THE 3rd INTERNATIONAL SYMPOSIUM ON LOW CARBON BUILDINGS IN CHINA 第三届中国低碳建筑国际研讨会

Introduction and assessment of an integrated method for urban rainwater harvesting in China 一种中国城市雨水利用方法的提出和评价 SUN Yuda Department of Architecture & Built Environment University of Nottingham

Abstract—Because of either an ecological point of view or the reality of water crisis, rainwater should not be simply drained as waste water. The objective of rainwater harvesting in cities is to maintain the balance of natural hydrological cycle during incredible fast urbanization and industrialisation. Due to the characteristics of precipitation in some part of China, it seems reasonable to use rainwater in some urban residential areas.

Why do we suffer from water scarcity? (1) the volume per capita is small, (2) a great variation of water resource in time and space, (3) the continuously growth of population, development of urbanization and industrialization (4) the extremely serious pollution.

F.1: 1000m3 per person per year

F.2: Serious water scarcity in China

F.3: groundwater pollution in China

An example of integrated design of rainwater utilization Through the study and analysis of different methods of rainwater collection, it is easy to conclude that all the methods have their limitations and advantages. While the specific characteristics of urban residential areas in China decide some methods are feasible but some are not. When considering these characteristics, one promising method of collecting and using rainwater is preferred and will be advised below. This method is to take the combination of green roof and variety of waterscape facilities in purifying, storage and utilizing rainwater by installing rainwater cistern on the roof. The rainwater harvesting process is shown in Figure 6.

F.6: Rainwater harvesting process

Why rainwater can be treated as a water resource in some urban areas?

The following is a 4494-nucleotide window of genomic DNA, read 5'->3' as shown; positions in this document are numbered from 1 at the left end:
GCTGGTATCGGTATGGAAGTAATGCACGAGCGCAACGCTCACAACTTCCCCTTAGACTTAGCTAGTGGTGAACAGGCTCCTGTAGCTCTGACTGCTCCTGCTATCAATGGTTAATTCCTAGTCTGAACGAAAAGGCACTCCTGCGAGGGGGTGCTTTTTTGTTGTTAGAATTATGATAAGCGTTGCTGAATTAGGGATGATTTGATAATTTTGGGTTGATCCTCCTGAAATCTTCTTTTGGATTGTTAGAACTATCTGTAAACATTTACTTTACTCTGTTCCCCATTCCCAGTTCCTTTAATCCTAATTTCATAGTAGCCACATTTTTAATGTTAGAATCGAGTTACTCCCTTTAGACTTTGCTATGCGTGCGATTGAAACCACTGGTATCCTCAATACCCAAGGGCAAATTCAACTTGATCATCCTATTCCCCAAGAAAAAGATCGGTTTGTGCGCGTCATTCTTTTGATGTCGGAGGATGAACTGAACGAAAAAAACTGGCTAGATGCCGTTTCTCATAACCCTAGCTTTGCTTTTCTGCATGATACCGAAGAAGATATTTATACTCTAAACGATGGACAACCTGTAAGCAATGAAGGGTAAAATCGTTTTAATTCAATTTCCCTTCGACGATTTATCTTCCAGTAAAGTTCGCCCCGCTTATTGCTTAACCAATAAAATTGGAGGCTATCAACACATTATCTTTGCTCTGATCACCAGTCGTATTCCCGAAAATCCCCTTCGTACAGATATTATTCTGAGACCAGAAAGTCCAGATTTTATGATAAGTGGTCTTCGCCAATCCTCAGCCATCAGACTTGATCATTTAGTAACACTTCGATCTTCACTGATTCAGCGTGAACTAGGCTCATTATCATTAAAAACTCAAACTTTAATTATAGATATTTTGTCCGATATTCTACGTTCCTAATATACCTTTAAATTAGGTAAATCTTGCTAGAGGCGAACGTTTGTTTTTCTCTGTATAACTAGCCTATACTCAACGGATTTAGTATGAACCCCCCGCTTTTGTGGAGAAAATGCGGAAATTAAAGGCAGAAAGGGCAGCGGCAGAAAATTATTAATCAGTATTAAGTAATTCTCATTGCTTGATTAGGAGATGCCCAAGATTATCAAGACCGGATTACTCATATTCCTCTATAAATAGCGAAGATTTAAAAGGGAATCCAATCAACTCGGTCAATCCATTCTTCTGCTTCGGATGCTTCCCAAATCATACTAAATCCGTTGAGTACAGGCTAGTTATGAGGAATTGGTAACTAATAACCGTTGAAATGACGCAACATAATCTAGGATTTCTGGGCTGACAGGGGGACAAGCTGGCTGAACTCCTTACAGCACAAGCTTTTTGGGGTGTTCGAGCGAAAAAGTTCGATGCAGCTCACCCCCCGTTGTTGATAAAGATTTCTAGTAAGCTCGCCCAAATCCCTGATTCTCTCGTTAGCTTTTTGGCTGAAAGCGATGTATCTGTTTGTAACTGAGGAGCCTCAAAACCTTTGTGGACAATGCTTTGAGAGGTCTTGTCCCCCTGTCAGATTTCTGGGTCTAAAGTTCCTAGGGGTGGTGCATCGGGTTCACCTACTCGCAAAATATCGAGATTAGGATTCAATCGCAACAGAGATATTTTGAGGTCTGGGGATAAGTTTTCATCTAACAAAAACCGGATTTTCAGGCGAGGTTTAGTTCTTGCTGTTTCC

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• Rainwater has the fastest regeneration speed among all the water resource. • Rainwater is not concentrated in a particular area, the property of its expanded distribution decides its accessible usage in every corner. • The treatment cost of rainwater is low. It can be always used directly apart from some special cases especially in some rural areas where the air quality is high. • The supply of rainwater is always more in summer when the demand is also higher. • It always costs less to use rainwater because less or no infrastructure needs to be constructed.

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F.5: 5-year average monthly precipitation and temperature in Beijing (from 2006 to 2010)

Advantages

F.6: The schematic of the integrated design

Integrated design with green roof: The environmental tolerated green roof vegetation layer can be well designed to be the first filter of. Apart from the own benefits of green roof like aesthetical and environmental friendly, this kind of integrated design is another form of thermal insulation layer Integrated design with the building After flowing through and being purified by the vegetation modules, water with large gravitational potential energy is cumulated in the cistern. Water collected on the roof is more easily extracted compared with the below-grade system. Integrated design with waterscapes A portion of the rainwater collected by the apartment can be used as the source for waterscape use in a residential district. When the water for landscape use need to be changed and discharged, subsurface irrigation or infiltration techniques can be used. Figure 1, 2, and 3 are obtained from following website: http://lesjoyeusesboucanieres.net/2010/09/13/water-shortages-reach-crisis-levels-in-china-by-the-cnn-wire-staff/ http://www.businessinsider.com/china-water-risk-2011-11?op=1

http://www.nottingham.edu.cn/en/cset/islcb2012/index.aspx